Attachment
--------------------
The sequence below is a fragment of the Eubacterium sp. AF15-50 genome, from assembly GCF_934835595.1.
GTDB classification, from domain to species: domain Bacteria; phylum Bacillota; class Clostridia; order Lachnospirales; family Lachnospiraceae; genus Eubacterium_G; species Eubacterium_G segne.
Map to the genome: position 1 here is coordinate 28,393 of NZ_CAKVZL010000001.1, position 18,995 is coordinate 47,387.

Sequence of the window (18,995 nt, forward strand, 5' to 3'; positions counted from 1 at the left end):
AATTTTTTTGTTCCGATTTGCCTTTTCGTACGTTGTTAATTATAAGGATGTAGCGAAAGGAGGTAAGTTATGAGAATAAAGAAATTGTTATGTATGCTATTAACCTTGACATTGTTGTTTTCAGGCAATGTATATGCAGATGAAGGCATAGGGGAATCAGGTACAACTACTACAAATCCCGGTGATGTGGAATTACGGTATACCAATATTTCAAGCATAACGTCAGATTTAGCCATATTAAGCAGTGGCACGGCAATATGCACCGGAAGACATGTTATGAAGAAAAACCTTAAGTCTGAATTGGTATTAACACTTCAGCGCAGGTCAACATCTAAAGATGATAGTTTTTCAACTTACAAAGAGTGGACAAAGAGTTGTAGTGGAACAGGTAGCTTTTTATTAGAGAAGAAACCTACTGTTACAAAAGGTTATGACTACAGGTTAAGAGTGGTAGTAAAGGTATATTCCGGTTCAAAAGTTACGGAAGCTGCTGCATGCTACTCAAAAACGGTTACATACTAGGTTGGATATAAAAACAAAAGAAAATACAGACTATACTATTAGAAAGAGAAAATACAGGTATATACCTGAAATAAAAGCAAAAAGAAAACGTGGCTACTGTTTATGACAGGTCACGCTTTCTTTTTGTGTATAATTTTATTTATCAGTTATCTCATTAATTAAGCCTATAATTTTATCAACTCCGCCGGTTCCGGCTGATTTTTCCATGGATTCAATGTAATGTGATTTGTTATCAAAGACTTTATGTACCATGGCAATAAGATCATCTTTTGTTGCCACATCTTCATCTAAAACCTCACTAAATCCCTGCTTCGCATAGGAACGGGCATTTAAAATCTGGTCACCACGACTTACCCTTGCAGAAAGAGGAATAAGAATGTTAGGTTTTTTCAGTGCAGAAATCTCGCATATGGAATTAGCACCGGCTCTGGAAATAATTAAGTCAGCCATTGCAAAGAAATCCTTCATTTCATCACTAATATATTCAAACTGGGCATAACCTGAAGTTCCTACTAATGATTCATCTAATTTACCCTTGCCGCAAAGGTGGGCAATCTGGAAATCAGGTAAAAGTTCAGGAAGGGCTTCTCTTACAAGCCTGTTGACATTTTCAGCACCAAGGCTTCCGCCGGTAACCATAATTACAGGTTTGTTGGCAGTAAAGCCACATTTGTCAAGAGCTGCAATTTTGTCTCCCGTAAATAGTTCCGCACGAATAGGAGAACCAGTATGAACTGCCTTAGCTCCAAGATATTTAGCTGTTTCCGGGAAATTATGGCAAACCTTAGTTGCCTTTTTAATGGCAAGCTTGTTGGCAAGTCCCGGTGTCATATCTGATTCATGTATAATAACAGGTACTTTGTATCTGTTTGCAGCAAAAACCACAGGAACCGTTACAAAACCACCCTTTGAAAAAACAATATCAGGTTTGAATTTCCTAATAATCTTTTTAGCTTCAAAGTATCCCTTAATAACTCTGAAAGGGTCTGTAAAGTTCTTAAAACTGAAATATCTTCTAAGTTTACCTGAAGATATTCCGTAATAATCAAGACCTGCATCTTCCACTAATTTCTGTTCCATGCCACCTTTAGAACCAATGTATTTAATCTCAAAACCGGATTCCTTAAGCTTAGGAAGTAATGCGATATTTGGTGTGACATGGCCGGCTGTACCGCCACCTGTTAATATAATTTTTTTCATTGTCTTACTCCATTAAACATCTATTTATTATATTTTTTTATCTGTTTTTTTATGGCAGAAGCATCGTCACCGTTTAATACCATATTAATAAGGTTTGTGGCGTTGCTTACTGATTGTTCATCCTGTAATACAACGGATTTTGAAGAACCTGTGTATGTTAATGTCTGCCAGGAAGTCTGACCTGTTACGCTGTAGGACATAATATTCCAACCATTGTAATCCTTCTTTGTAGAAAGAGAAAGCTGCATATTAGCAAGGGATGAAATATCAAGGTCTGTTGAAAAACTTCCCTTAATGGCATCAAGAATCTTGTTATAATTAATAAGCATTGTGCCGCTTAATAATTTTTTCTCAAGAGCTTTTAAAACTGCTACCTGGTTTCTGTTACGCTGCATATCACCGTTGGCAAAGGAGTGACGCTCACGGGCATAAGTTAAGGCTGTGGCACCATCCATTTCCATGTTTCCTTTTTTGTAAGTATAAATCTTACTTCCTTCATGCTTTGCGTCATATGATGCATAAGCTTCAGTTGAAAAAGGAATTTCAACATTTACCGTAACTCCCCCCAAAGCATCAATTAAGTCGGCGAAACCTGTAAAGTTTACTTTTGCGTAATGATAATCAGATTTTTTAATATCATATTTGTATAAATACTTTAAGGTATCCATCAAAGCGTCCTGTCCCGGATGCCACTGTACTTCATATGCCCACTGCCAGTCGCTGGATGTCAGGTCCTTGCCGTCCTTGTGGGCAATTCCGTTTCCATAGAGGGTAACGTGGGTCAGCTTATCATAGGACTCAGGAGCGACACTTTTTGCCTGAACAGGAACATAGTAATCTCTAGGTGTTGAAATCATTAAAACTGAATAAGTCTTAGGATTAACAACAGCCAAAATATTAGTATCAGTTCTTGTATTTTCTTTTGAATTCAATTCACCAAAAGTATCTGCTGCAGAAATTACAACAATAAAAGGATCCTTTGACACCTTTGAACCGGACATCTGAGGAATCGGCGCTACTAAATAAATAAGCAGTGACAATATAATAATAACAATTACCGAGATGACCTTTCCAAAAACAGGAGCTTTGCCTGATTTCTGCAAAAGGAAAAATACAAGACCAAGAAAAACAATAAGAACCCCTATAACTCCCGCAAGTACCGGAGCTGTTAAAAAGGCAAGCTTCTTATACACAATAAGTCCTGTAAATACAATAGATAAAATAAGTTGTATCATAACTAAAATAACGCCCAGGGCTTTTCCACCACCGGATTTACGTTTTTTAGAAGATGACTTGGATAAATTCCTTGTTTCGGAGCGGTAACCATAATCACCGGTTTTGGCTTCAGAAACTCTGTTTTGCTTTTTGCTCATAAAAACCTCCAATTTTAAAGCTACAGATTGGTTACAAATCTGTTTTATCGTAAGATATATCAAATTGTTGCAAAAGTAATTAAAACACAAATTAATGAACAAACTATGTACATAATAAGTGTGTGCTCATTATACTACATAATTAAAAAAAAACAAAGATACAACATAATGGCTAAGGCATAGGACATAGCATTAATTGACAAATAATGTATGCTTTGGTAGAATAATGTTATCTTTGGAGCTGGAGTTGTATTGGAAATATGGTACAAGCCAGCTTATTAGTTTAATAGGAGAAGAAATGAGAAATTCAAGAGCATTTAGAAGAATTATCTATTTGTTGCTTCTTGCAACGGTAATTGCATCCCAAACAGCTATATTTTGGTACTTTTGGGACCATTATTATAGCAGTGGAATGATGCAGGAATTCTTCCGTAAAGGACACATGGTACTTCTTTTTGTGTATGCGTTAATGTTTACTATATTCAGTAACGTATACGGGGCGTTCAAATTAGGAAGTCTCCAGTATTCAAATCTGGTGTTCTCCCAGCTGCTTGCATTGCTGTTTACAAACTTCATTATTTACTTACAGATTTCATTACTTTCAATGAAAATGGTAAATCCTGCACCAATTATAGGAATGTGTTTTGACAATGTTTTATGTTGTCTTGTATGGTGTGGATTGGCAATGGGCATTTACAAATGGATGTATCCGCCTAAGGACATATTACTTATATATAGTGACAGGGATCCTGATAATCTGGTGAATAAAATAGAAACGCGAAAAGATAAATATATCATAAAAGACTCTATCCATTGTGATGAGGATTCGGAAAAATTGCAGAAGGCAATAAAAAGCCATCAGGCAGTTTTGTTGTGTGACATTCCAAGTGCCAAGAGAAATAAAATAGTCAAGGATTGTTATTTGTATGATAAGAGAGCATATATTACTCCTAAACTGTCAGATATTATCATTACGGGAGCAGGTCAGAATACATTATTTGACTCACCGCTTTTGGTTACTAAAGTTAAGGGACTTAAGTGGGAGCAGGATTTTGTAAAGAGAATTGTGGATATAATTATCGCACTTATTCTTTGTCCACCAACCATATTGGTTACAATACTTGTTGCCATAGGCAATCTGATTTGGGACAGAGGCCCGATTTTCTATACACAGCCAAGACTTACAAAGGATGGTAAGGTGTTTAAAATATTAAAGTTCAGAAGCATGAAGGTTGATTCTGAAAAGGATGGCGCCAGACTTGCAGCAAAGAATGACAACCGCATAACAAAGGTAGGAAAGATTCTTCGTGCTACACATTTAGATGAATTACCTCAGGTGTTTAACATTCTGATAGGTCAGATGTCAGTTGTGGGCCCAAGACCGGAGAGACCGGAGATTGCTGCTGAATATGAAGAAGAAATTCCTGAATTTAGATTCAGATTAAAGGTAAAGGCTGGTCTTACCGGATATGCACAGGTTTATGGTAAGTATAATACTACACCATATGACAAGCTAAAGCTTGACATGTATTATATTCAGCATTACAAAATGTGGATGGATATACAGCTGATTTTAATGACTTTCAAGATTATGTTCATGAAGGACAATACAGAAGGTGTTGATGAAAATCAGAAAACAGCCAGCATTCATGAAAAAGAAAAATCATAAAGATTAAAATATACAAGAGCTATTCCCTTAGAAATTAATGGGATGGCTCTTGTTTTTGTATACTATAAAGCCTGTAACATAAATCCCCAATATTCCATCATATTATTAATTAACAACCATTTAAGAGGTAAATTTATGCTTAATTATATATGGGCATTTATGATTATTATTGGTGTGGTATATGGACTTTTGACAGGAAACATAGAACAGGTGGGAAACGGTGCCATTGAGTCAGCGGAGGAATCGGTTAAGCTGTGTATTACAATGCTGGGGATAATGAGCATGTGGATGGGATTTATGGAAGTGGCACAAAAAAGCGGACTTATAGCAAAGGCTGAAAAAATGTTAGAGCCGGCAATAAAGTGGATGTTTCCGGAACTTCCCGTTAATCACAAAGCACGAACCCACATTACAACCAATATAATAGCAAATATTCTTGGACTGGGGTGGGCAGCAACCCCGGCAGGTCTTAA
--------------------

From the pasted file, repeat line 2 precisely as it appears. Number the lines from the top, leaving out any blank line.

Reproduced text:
GTDB classification, from domain to species: domain Bacteria; phylum Bacillota; class Clostridia; order Lachnospirales; family Lachnospiraceae; genus Eubacterium_G; species Eubacterium_G segne.